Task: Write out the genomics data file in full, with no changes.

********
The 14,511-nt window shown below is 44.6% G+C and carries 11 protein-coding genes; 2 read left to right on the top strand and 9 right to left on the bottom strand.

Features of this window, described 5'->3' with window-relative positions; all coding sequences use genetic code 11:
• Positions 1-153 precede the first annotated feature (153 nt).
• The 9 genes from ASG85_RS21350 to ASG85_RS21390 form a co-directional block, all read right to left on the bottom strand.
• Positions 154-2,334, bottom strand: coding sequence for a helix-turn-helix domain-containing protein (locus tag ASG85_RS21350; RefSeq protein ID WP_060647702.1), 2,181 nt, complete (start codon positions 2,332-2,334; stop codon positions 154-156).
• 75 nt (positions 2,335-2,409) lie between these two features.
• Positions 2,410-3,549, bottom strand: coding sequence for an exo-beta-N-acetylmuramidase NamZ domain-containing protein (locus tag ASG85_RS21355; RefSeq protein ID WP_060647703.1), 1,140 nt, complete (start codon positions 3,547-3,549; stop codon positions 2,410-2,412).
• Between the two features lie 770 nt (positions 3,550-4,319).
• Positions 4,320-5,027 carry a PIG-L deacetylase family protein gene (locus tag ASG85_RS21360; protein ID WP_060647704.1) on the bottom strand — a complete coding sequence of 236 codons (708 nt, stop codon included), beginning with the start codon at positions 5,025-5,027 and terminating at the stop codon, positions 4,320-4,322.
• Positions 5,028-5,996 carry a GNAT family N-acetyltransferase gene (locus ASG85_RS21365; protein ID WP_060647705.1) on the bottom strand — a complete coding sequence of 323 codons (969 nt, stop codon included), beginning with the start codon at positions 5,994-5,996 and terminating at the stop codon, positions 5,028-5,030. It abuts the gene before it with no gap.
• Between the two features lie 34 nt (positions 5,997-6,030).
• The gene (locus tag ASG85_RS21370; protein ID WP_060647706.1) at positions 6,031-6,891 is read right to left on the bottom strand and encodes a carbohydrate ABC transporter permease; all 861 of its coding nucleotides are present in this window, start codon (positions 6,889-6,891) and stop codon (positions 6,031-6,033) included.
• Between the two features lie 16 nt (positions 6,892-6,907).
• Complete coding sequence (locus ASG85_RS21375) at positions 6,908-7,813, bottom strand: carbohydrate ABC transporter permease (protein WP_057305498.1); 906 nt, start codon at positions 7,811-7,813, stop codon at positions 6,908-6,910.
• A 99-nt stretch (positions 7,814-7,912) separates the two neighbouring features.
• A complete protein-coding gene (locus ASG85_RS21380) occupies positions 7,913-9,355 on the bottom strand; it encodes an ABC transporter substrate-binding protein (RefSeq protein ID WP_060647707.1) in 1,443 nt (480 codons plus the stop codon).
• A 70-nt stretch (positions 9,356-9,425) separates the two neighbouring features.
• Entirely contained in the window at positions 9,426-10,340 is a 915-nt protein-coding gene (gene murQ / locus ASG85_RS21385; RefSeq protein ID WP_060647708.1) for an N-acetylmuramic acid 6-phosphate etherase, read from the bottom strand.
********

The 14,511-nt window shown below is 44.6% G+C and carries 11 protein-coding genes; 2 read left to right on the top strand and 9 right to left on the bottom strand.

Features of this window, described 5'->3' with window-relative positions; all coding sequences use genetic code 11:
• Positions 1-153 precede the first annotated feature (153 nt).
• The 9 genes from ASG85_RS21350 to ASG85_RS21390 form a co-directional block, all read right to left on the bottom strand.
• Positions 154-2,334, bottom strand: coding sequence for a helix-turn-helix domain-containing protein (locus tag ASG85_RS21350; RefSeq protein ID WP_060647702.1), 2,181 nt, complete (start codon positions 2,332-2,334; stop codon positions 154-156).
• 75 nt (positions 2,335-2,409) lie between these two features.
• Positions 2,410-3,549, bottom strand: coding sequence for an exo-beta-N-acetylmuramidase NamZ domain-containing protein (locus tag ASG85_RS21355; RefSeq protein ID WP_060647703.1), 1,140 nt, complete (start codon positions 3,547-3,549; stop codon positions 2,410-2,412).
• Between the two features lie 770 nt (positions 3,550-4,319).
• Positions 4,320-5,027 carry a PIG-L deacetylase family protein gene (locus tag ASG85_RS21360; protein ID WP_060647704.1) on the bottom strand — a complete coding sequence of 236 codons (708 nt, stop codon included), beginning with the start codon at positions 5,025-5,027 and terminating at the stop codon, positions 4,320-4,322.
• Positions 5,028-5,996 carry a GNAT family N-acetyltransferase gene (locus ASG85_RS21365; protein ID WP_060647705.1) on the bottom strand — a complete coding sequence of 323 codons (969 nt, stop codon included), beginning with the start codon at positions 5,994-5,996 and terminating at the stop codon, positions 5,028-5,030. It abuts the gene before it with no gap.
• Between the two features lie 34 nt (positions 5,997-6,030).
• The gene (locus tag ASG85_RS21370; protein ID WP_060647706.1) at positions 6,031-6,891 is read right to left on the bottom strand and encodes a carbohydrate ABC transporter permease; all 861 of its coding nucleotides are present in this window, start codon (positions 6,889-6,891) and stop codon (positions 6,031-6,033) included.
• Between the two features lie 16 nt (positions 6,892-6,907).
• Complete coding sequence (locus ASG85_RS21375) at positions 6,908-7,813, bottom strand: carbohydrate ABC transporter permease (protein WP_057305498.1); 906 nt, start codon at positions 7,811-7,813, stop codon at positions 6,908-6,910.
• A 99-nt stretch (positions 7,814-7,912) separates the two neighbouring features.
• A complete protein-coding gene (locus ASG85_RS21380) occupies positions 7,913-9,355 on the bottom strand; it encodes an ABC transporter substrate-binding protein (RefSeq protein ID WP_060647707.1) in 1,443 nt (480 codons plus the stop codon).
• A 70-nt stretch (positions 9,356-9,425) separates the two neighbouring features.
• Entirely contained in the window at positions 9,426-10,340 is a 915-nt protein-coding gene (gene murQ / locus ASG85_RS21385; RefSeq protein ID WP_060647708.1) for an N-acetylmuramic acid 6-phosphate etherase, read from the bottom strand.